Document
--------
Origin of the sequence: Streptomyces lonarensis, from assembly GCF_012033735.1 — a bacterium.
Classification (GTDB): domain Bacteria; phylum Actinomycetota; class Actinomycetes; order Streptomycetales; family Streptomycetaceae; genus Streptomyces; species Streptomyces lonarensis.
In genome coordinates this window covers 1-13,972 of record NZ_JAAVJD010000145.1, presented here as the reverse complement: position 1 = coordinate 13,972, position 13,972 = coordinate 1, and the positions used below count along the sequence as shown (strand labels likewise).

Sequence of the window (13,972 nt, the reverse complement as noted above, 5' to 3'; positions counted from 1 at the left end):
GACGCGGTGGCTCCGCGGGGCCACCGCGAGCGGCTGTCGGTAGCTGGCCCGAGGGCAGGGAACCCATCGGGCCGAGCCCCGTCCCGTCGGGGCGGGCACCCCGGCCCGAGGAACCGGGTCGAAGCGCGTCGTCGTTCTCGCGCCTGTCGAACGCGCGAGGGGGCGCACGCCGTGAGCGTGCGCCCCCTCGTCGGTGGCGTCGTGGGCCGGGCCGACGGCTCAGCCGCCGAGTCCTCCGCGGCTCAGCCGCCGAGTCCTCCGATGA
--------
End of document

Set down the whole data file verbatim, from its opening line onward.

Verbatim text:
Origin of the sequence: Streptomyces lonarensis, from assembly GCF_012033735.1 — a bacterium.
Classification (GTDB): domain Bacteria; phylum Actinomycetota; class Actinomycetes; order Streptomycetales; family Streptomycetaceae; genus Streptomyces; species Streptomyces lonarensis.
In genome coordinates this window covers 1-13,972 of record NZ_JAAVJD010000145.1, presented here as the reverse complement: position 1 = coordinate 13,972, position 13,972 = coordinate 1, and the positions used below count along the sequence as shown (strand labels likewise).

Sequence of the window (13,972 nt, the reverse complement as noted above, 5' to 3'; positions counted from 1 at the left end):
GACGCGGTGGCTCCGCGGGGCCACCGCGAGCGGCTGTCGGTAGCTGGCCCGAGGGCAGGGAACCCATCGGGCCGAGCCCCGTCCCGTCGGGGCGGGCACCCCGGCCCGAGGAACCGGGTCGAAGCGCGTCGTCGTTCTCGCGCCTGTCGAACGCGCGAGGGGGCGCACGCCGTGAGCGTGCGCCCCCTCGTCGGTGGCGTCGTGGGCCGGGCCGACGGCTCAGCCGCCGAGTCCTCCGCGGCTCAGCCGCCGAGTCCTCCGATGA